Massachusetts Humane Society

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The Humane Society of the Commonwealth of Massachusetts, better known as the Massachusetts Humane Society was founded in 1786 by a group of Boston citizens who concerned about the needless deaths resulting from shipwrecks and drownings and wanted to find ways to save lives.[1] It was based on the Royal Humane Society, a similar organization established in Great Britain in 1774. The Massachusetts Humane Society became the model for the United States Life-Saving Service funded by Congress in 1848 and operated by the United States Coast Guard since 1915.[2]

Its first lifesaving activities consisted of publishing procedures for dealing with victims of shipwreck and other water-related accidents, and the placement of lifesaving equipment, lifeboats, and shelters on the islands and coast of Massachusetts Bay. It also offered rewards to individuals who successfully rescued people from the state's waters. By the early 20th century the society operated more than 50 support stations along the state's coast, and provided all manner of equipment for the use of rescuers.[3]

In the 1810s the society was a major funding source for the establishment of Massachusetts General Hospital and an "Asylum for the Insane" which included what is now known as McLean Hospital.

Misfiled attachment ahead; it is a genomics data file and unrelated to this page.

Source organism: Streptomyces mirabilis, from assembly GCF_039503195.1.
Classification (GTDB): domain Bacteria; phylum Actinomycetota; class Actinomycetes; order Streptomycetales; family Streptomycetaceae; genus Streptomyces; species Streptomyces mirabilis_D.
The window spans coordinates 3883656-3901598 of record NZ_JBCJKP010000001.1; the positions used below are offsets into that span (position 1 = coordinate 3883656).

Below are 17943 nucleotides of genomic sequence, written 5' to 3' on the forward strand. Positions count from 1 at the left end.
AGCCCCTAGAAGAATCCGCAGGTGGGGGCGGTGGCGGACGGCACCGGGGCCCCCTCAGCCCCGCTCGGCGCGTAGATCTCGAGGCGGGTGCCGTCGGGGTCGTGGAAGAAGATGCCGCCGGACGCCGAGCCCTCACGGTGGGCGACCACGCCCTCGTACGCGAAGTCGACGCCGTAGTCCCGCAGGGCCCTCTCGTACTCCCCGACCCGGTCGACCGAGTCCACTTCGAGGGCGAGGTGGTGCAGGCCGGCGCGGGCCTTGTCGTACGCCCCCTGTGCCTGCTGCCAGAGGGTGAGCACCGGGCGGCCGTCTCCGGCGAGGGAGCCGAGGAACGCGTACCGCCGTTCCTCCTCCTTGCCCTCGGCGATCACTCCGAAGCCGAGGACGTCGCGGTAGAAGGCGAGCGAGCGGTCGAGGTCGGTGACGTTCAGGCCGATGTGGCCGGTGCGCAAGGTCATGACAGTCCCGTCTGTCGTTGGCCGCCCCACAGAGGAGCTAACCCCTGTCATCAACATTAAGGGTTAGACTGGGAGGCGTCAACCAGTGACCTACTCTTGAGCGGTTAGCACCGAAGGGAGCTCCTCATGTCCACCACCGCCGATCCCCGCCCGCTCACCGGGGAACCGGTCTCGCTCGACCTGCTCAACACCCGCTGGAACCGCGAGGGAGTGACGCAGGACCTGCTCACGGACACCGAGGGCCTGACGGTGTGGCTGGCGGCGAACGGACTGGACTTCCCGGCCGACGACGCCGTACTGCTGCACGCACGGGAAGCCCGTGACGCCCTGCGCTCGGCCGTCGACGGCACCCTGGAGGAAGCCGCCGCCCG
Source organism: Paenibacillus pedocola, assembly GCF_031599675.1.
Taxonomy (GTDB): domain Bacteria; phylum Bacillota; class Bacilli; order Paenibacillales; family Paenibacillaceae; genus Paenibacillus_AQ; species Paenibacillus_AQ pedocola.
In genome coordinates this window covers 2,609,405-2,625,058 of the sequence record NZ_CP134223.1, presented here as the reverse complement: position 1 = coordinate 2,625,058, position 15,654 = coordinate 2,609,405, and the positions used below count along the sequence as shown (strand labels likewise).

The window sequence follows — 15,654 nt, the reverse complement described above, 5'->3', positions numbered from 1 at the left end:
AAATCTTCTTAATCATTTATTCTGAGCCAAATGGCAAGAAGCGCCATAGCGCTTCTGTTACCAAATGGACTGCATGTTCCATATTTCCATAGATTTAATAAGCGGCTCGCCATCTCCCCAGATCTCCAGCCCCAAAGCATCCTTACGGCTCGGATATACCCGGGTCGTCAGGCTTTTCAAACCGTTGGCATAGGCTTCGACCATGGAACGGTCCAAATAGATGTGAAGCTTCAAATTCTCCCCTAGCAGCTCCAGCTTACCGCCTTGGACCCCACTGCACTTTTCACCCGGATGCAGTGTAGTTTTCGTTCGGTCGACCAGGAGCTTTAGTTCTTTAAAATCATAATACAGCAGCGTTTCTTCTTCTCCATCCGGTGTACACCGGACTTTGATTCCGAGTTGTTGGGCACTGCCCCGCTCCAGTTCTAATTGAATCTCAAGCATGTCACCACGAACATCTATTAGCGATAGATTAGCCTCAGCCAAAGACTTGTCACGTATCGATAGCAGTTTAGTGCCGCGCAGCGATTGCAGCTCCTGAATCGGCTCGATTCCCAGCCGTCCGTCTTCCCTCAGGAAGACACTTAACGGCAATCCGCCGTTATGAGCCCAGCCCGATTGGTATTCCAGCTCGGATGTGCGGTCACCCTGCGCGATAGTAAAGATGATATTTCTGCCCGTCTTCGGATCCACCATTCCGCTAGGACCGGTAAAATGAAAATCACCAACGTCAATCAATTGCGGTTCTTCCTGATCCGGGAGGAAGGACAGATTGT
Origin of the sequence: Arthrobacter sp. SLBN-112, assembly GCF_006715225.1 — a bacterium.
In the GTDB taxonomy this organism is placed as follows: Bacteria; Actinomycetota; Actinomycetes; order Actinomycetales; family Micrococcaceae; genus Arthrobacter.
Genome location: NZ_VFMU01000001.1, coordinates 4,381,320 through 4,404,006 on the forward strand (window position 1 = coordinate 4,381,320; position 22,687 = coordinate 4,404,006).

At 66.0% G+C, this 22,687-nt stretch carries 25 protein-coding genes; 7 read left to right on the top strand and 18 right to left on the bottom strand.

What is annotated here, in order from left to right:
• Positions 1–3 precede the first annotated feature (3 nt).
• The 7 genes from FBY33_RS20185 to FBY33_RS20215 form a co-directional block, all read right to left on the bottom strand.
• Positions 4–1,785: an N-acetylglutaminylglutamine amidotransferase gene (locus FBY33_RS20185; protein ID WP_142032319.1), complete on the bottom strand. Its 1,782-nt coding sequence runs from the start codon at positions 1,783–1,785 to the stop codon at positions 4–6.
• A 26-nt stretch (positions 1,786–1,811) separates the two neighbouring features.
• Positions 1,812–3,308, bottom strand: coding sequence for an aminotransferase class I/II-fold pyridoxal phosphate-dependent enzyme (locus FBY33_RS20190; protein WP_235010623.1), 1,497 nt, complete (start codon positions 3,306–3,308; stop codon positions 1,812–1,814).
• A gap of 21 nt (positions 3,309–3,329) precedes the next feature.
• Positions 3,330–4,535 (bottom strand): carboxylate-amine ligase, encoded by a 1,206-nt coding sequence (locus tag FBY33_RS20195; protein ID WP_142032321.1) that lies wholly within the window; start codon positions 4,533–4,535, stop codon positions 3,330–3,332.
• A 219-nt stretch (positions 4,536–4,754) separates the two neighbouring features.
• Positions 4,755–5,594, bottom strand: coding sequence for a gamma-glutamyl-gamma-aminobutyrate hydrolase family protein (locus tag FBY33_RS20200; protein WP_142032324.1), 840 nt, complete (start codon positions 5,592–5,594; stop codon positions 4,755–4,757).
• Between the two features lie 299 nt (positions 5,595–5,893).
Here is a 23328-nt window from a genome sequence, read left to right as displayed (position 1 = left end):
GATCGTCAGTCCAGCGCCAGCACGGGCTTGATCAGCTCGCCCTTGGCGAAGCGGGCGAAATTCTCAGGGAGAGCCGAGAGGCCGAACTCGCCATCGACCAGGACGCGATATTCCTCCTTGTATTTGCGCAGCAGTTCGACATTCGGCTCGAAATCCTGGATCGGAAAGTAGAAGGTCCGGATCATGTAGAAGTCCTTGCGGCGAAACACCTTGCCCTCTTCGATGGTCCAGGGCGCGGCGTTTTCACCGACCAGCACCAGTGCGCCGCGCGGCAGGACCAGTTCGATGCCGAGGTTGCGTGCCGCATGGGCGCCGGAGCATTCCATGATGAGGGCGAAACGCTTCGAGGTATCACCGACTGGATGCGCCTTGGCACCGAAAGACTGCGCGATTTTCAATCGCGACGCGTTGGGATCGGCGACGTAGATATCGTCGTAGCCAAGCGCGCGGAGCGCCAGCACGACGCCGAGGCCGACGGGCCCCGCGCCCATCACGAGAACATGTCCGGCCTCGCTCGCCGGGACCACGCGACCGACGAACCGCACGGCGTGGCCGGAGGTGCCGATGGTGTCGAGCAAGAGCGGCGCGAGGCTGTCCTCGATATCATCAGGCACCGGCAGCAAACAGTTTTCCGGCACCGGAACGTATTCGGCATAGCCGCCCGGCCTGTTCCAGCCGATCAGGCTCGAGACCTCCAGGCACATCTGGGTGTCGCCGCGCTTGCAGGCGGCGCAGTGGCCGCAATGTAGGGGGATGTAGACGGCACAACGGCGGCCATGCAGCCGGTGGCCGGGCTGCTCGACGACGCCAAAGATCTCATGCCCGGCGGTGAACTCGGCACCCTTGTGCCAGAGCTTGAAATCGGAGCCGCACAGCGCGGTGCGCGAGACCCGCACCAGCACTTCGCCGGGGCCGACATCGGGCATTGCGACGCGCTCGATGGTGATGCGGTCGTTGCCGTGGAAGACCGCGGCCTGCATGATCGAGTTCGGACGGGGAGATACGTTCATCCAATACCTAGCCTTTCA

The organization's current focus continues to be on water-based lifesaving activities and general medical facilities. It still gives awards for rescues, and funds other organizations engaged in lifesaving activities.[4][5]

References[edit]

  1. ^ "History". Humane Society of the Commonwealth of Massachusetts: History. Retrieved 27 March 2011. 
  2. ^ Willoughby, Malcolm F. (1957). The U.S. Coast Guard in World War II. Annapolis, Maryland: United States Naval Institute. p. 6. 
  3. ^ Goss, p. 103
  4. ^ "Humane Society of the Commonwealth of Massachusetts: Home Page". Retrieved 5 March 2012. 
  5. ^ "Humane Society of the Commonwealth of Massachusetts: Awards". Retrieved 5 March 2012. 

External links[edit]